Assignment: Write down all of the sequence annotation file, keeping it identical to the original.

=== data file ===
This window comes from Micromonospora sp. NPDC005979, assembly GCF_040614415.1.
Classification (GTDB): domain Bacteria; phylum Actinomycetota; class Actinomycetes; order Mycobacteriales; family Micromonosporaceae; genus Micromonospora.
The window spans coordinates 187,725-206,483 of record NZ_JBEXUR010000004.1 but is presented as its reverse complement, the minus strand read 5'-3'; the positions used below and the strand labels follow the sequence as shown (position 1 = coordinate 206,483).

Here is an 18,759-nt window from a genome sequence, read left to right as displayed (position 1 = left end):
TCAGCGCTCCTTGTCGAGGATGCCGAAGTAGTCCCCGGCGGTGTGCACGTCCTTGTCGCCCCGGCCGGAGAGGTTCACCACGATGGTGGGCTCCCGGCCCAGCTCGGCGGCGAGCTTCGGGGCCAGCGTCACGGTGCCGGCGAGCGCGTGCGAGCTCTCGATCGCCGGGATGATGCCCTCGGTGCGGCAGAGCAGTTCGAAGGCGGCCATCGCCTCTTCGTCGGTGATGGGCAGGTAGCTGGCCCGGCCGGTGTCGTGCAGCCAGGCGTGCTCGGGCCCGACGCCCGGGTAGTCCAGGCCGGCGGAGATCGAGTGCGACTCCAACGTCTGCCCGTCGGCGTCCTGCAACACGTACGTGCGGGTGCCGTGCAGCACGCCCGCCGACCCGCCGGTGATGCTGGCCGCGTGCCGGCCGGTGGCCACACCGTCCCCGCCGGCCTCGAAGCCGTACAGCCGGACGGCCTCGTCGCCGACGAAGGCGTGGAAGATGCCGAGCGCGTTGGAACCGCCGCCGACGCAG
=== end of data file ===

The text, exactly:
This window comes from Micromonospora sp. NPDC005979, assembly GCF_040614415.1.
Classification (GTDB): domain Bacteria; phylum Actinomycetota; class Actinomycetes; order Mycobacteriales; family Micromonosporaceae; genus Micromonospora.
The window spans coordinates 187,725-206,483 of record NZ_JBEXUR010000004.1 but is presented as its reverse complement, the minus strand read 5'-3'; the positions used below and the strand labels follow the sequence as shown (position 1 = coordinate 206,483).

Here is an 18,759-nt window from a genome sequence, read left to right as displayed (position 1 = left end):
TCAGCGCTCCTTGTCGAGGATGCCGAAGTAGTCCCCGGCGGTGTGCACGTCCTTGTCGCCCCGGCCGGAGAGGTTCACCACGATGGTGGGCTCCCGGCCCAGCTCGGCGGCGAGCTTCGGGGCCAGCGTCACGGTGCCGGCGAGCGCGTGCGAGCTCTCGATCGCCGGGATGATGCCCTCGGTGCGGCAGAGCAGTTCGAAGGCGGCCATCGCCTCTTCGTCGGTGATGGGCAGGTAGCTGGCCCGGCCGGTGTCGTGCAGCCAGGCGTGCTCGGGCCCGACGCCCGGGTAGTCCAGGCCGGCGGAGATCGAGTGCGACTCCAACGTCTGCCCGTCGGCGTCCTGCAACACGTACGTGCGGGTGCCGTGCAGCACGCCCGCCGACCCGCCGGTGATGCTGGCCGCGTGCCGGCCGGTGGCCACACCGTCCCCGCCGGCCTCGAAGCCGTACAGCCGGACGGCCTCGTCGCCGACGAAGGCGTGGAAGATGCCGAGCGCGTTGGAACCGCCGCCGACGCAG